It's easily Bali's most visited diving site, and with good reason. Tulamben sports not only a fantastic wreck dive, but also an excellent wall dive. The black sandy bottom coupled with the wide variety of marine life makes this a very popular place for underwater photographers.
Although there are close to 20 dive sites in the immediate area, there are two in particular that draw the most people: The USAT Liberty shipwreck and the Wall. I've covered those two in more detail here. The others include Kubu, just north of Tulamben, and Batu Kelebit, just to the south.
Tulamben has a small group of dedicated dive resorts to choose from, but truth be told it's a rather isolated and undeveloped area. You might want to spend a few days here to see some of the other dive sites - and see the main dive sites before the vans from the south show up - but you probably wouldn't want to base yourself here for a long stay.
Tulamben Dive Resorts
There are a dozen or so dive resorts in the Tulamben area. Use the search box below to see what's availbale. Most of the resorts in the area are dedicated to divers.
Liberty Shipwreck at a Glance
|Depth:||5 - 40 m|
The wreck of the USAT Liberty is easily the most popular dive site in Bali. Not only is there the attraction of the wreck itself, but on and around it is the most extraordinary diversity of marine life. You'll find everything from common Trevally to the rare pygmy seahorse.
The wreck has its origins in the morning of 11 January 1942, when the Liberty was passing through the Lombok Strait as part of a convoy of ships bringing supplies from Australia to the Allies in the Philippines. The liberty was a freighter, built in New Jersey in 1918, and conscripted to help the war effort, and was reportedly carrying rubber and railroad parts. At 4:15 in the morning, Japanese submarine I-166 got the Liberty in their sites and sent a torpedo into it. Although badly damaged, the Liberty did not sink. Two destroyers escorting the convoy took the crippled ship under tow, making for Singaraja on the north coast, where they hoped the ship could be repaired. Unfortunately, the Liberty began taking on too much water and was beached at Tulamben.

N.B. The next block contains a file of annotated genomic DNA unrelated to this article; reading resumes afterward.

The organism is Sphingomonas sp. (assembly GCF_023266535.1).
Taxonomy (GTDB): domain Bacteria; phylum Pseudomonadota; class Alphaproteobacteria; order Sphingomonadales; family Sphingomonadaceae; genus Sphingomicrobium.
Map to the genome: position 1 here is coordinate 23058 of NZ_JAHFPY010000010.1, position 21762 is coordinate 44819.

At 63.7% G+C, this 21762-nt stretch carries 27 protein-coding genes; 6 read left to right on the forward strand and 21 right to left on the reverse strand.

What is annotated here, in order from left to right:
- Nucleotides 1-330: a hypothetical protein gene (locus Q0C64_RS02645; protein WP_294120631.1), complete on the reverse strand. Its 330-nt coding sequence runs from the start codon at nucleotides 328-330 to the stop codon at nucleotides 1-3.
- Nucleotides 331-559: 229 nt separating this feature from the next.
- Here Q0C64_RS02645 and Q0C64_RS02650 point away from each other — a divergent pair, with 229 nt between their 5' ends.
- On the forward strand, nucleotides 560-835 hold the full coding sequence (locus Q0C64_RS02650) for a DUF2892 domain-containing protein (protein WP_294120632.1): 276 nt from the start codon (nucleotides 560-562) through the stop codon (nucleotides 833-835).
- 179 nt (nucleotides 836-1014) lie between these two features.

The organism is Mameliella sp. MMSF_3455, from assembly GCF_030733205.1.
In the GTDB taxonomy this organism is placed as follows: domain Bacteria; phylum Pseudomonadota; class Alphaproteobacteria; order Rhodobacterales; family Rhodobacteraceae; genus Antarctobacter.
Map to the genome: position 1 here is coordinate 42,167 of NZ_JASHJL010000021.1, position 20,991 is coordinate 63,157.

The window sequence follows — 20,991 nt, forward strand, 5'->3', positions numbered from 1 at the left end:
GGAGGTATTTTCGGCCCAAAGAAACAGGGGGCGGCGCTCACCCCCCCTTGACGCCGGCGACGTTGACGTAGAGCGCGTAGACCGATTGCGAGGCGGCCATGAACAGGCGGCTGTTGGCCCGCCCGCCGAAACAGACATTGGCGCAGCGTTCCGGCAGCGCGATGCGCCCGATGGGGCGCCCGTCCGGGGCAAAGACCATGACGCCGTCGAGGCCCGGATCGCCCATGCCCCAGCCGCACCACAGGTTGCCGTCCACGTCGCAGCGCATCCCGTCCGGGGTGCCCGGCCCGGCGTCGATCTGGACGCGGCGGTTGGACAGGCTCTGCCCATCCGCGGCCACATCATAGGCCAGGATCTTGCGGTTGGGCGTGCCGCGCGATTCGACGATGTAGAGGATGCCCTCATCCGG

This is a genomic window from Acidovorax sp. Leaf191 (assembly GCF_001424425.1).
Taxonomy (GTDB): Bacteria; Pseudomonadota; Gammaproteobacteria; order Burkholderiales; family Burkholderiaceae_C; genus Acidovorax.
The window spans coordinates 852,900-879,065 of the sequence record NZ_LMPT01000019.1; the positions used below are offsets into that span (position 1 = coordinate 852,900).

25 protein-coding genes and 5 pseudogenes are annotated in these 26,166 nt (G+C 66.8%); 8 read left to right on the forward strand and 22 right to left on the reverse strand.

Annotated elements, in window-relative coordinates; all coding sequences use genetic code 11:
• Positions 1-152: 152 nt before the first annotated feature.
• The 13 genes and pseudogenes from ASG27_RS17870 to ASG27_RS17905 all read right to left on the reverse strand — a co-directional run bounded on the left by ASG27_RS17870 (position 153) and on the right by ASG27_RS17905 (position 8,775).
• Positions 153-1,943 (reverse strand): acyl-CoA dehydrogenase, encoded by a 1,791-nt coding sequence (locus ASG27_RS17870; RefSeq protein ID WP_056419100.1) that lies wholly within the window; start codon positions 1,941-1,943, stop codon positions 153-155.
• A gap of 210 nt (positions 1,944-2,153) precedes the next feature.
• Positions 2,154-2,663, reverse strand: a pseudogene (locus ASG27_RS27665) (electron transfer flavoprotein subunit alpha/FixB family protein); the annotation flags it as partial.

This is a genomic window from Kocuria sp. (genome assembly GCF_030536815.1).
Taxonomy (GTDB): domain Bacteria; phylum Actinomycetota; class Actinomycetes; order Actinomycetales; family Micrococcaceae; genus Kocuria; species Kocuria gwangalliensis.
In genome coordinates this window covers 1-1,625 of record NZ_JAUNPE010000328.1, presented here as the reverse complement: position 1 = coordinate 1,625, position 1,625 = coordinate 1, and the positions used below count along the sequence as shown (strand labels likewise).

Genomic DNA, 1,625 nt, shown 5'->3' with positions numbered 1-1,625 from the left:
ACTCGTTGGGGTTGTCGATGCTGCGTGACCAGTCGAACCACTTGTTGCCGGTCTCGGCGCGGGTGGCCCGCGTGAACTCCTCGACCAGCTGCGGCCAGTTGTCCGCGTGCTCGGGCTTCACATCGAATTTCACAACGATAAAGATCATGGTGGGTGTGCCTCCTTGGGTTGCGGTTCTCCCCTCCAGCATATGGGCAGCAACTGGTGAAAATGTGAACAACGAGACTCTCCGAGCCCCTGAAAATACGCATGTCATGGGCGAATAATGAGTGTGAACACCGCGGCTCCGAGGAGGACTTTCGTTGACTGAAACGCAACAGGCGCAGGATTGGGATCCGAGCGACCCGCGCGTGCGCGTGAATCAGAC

The Liberty sat grounded on the beach for a little more than twenty years, during which time her cargo and other valuable items were salvaged. Then, in 1963, the nearby Agung volcano erupted, sending out violent earthquakes which rolled the Liberty into deeper water and breaking the ship at the bow and stern.
You approach the wreck from the shore - not as easy as it sounds, since the 'beach' here is covered with large stones bigger than your fist. There's no graceful way to make your way out to a depth where you can inflat your BCD and put on your fins. Expect to get a few bruises on your knees on the way in or out. The top of the wreck is around 5 meters down. You'll most likely come up on the Liberty from the stern.
The entire wreck is almost complete covered with various kinds of growths. Some of the most interesting sights are around the crumpled top-side. Look carefully at the fan corals, and you might find the rare pygmy seahorse. They're not much bigger than a flea, and the same color as the coral, so they're hard to spot.
The Wall at a Glance
|Depth:||5 - 60 m|
|Currents:||nil to strong|
Also called: The Drop-Off
The Wall is at the south end of Tulamben Bay, and is actually three coral covered lava spurs. The alternate name of "The Drop-off" is apt, as the area quickly drops from 5 to 60 meters. Keep an eye on your depth here. Of course, there's so much to see at shallower depths that you won't necessarily be drawn deeper. Be careful as you round the wall, since you can come face-to-face with some strong currents once you come out from the protection of the wall.
Among the sights are large fans - at least one over 3 meters wide - barrel sponges and staghorns. Look for a small boulder on the sandy bottom with a large mossy green staghorn on it. A large group of cleaner shrimp have set up shop on the boulder and the coral, where you can sometimes find a number of other fish utilizing their services. Generally, you make your way leisurely out along the base of the wall until you're down to half a tank, the turn back and make your way back and up the wall for your safety stop. The character of the wall changes with every meter. On my way back, my guide-buddy spotted a large bright red pin-cushion starfish.
The one constant sight on this dive site is a large school of fusiliers that's usually found around the end of the wall, above the sandy bottom.